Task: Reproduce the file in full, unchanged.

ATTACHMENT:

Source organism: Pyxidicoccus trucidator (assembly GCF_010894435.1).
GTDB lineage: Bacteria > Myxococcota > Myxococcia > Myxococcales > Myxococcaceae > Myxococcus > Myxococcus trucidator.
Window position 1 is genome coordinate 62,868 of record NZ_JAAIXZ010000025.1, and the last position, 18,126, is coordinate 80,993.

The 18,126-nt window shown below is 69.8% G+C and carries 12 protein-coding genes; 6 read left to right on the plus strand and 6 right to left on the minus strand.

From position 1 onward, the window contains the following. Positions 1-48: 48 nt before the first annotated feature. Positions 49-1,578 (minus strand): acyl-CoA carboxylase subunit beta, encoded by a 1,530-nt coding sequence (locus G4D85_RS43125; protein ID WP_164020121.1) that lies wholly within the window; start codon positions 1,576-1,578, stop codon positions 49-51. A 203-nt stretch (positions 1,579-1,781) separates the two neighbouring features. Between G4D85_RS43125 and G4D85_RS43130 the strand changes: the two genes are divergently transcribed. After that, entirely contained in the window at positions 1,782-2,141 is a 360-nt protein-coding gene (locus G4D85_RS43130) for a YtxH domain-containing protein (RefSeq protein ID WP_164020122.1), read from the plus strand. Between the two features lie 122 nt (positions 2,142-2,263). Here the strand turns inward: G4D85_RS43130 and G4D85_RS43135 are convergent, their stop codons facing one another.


Source organism: Pyxidicoccus trucidator (assembly GCF_010894435.1).
GTDB lineage: Bacteria > Myxococcota > Myxococcia > Myxococcales > Myxococcaceae > Myxococcus > Myxococcus trucidator.
Window position 1 is genome coordinate 62,868 of record NZ_JAAIXZ010000025.1, and the last position, 18,126, is coordinate 80,993.

The 18,126-nt window shown below is 69.8% G+C and carries 12 protein-coding genes; 6 read left to right on the plus strand and 6 right to left on the minus strand.

From position 1 onward, the window contains the following. Positions 1-48: 48 nt before the first annotated feature. Positions 49-1,578 (minus strand): acyl-CoA carboxylase subunit beta, encoded by a 1,530-nt coding sequence (locus G4D85_RS43125; protein ID WP_164020121.1) that lies wholly within the window; start codon positions 1,576-1,578, stop codon positions 49-51. A 203-nt stretch (positions 1,579-1,781) separates the two neighbouring features. Between G4D85_RS43125 and G4D85_RS43130 the strand changes: the two genes are divergently transcribed. After that, entirely contained in the window at positions 1,782-2,141 is a 360-nt protein-coding gene (locus G4D85_RS43130) for a YtxH domain-containing protein (RefSeq protein ID WP_164020122.1), read from the plus strand. Between the two features lie 122 nt (positions 2,142-2,263). Here the strand turns inward: G4D85_RS43130 and G4D85_RS43135 are convergent, their stop codons facing one another.